The sun has started gracing us with its warm presence!
Many Idahoans are already anticipating the days to come: of the endless hours basking in the sun’s rays, hiking those mountain trails, roaring across dirt roads on those four wheelers and getting those hands dirty with garden soil.
Come late August you will be feeling better than ever, right?
Oh, but wait, there is that pesky problem that has been going on with your eye… that strange and annoying feeling as if you constantly have sand stuck in there? And now that you think about it, that eye is looking a little red and swollen around the inside of the lid and if you look closer at it...what is that?! That strange yellowish bump just towards the inner corner of the eye , right on the white part? What is that and how the heck did it get there?!
Firstly, don’t panic (and don’t touch it!). That yellowish little bump in your eye is called a pinguecula and it is quite the harmless little growth made of minute deposits of protein, fat and calcium. It forms on the palpebral conjunctiva of the eye (that transparent membrane protecting the white portion of your eye, called the sclera) and can cause the sensation that you have sand or grit in the eye.
So how did it get there? Well, remember those endless days enjoying the sun, wind whipping through your hair as you race through summer without a care in the world? Yeah, well it looks like your eyes do as well and they have little pinguecula to help you remember too. While we don’t have a complete understanding of what exactly causes pingueculas, we do know that those individuals with chronic exposure to ultraviolet light (thank you Mr. Sun), wind and dry and warm climates (that credit goes to Idaho summers) are more prone to developing them.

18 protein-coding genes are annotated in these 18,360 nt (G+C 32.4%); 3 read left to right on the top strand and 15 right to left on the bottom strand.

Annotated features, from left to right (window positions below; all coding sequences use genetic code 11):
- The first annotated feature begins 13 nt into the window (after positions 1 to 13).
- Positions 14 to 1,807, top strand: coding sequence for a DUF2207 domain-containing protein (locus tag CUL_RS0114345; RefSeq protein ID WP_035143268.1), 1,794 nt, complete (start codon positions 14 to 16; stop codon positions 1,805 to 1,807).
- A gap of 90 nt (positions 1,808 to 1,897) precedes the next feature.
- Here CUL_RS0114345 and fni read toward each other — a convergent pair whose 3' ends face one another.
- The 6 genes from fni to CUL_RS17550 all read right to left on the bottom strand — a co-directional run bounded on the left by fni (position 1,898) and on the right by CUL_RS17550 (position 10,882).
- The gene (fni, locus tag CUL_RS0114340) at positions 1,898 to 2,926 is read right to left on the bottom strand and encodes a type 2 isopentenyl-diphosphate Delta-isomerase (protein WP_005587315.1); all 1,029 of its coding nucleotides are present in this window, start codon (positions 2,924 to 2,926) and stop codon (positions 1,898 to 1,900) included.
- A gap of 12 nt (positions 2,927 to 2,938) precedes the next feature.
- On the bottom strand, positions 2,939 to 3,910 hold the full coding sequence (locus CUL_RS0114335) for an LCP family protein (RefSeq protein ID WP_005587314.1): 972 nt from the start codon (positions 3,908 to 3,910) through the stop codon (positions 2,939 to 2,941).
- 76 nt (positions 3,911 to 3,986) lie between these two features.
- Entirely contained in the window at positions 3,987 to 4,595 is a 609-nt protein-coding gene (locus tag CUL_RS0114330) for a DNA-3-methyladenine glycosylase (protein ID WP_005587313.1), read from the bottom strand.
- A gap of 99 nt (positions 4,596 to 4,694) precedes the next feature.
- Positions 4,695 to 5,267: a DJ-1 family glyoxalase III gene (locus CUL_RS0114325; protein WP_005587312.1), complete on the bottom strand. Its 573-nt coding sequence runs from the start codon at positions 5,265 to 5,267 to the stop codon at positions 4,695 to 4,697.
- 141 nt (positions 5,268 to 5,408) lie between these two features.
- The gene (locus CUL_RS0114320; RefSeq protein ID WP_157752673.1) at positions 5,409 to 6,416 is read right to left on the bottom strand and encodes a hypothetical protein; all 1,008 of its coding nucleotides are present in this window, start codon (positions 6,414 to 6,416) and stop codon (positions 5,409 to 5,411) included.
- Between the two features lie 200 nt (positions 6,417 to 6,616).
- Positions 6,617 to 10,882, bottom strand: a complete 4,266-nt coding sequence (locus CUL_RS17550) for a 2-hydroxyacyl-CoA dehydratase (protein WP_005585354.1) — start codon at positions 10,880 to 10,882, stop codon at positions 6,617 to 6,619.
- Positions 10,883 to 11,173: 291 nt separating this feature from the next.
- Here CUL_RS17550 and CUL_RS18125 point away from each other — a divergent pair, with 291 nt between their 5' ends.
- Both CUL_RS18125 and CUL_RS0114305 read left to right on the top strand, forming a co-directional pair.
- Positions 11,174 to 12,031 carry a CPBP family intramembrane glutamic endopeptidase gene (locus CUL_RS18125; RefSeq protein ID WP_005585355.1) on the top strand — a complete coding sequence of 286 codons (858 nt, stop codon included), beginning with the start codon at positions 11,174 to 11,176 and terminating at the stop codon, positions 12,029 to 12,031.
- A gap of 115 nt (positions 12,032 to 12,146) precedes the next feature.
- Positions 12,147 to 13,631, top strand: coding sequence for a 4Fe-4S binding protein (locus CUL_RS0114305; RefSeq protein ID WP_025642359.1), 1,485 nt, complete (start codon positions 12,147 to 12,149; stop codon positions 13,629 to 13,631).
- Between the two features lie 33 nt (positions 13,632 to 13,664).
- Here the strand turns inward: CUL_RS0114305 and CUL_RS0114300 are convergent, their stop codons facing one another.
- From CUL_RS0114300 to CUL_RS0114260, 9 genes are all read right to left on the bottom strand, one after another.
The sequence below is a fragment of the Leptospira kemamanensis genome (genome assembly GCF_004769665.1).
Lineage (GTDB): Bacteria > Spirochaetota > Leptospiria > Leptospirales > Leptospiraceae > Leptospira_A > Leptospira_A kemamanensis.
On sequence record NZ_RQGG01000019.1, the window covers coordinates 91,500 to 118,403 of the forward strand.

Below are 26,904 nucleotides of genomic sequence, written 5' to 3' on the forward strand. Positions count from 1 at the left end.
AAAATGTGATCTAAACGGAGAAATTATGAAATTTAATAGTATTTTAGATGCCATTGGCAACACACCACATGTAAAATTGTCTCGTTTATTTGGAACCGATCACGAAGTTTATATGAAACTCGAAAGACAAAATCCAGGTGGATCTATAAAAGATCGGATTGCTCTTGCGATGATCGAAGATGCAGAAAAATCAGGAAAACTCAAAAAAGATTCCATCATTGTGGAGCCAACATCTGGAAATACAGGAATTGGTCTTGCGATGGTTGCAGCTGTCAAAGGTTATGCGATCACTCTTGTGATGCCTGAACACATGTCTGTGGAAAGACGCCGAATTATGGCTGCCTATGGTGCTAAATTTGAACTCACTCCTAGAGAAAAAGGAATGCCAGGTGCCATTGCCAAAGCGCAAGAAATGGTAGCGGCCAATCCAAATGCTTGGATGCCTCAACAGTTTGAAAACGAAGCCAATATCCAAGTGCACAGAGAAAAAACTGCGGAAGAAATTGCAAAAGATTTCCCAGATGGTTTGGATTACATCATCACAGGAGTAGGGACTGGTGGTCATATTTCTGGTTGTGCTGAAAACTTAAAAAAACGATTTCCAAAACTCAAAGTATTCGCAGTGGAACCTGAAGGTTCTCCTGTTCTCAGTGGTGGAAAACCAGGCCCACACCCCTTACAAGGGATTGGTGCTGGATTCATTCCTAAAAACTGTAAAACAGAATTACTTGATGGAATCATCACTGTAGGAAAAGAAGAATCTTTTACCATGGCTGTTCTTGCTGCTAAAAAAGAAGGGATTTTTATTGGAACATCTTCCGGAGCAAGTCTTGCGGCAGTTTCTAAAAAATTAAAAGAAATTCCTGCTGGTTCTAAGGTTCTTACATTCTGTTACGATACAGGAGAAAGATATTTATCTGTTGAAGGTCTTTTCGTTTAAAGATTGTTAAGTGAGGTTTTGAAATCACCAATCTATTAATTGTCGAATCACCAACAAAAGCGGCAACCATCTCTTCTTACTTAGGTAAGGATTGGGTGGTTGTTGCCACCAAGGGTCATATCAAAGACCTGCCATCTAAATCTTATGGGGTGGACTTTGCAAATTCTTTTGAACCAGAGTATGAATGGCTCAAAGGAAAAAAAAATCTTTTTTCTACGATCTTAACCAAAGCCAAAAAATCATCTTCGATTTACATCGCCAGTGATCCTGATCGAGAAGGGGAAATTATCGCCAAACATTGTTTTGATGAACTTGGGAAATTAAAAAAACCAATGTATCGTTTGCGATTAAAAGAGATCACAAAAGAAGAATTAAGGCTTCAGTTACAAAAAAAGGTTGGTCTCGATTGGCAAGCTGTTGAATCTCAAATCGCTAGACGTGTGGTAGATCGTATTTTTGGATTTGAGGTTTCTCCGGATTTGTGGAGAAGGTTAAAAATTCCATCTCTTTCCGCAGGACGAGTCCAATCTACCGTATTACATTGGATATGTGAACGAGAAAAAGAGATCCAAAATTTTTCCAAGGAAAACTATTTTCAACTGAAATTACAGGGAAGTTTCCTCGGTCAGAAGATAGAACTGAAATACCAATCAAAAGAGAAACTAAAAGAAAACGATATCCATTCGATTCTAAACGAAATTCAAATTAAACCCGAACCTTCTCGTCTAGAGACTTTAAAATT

The good news is, pingueculas usually do not require treatment beyond using artificial lubricating tears to help lessen the dry and irritated sensation felt in the eye. On rare occasions, steroid eye drops are prescribed for use when redness and swelling of the conjunctiva results as the pinguecula grows. With proper care and attention, pingueculas should resolve on their own.
So how can you avoid having a pinguecula putting a damper on your summer fun? The use of sunglasses while out enjoying those sunny days will help protect your eyes from harmful ultraviolet rays and keeping your eyes well lubricated with artificial tears to stave off dryness can help as well! Wearing glasses or goggles to shield your eyes from the harsh effects of the wind can also reduce the chances of any debris getting in and causing irritation to your eyes!
If you suspect that you may have a pinguecula or are experiencing problems with dryness, irritation, swelling or redness of the eyes, do not hesitate to contact Gem State Family Eye Care! We can help get your eyes feeling and seeing better so that you don’t have to miss a single moment of enjoying recreational activities Idaho’s hills and mountains have to offer!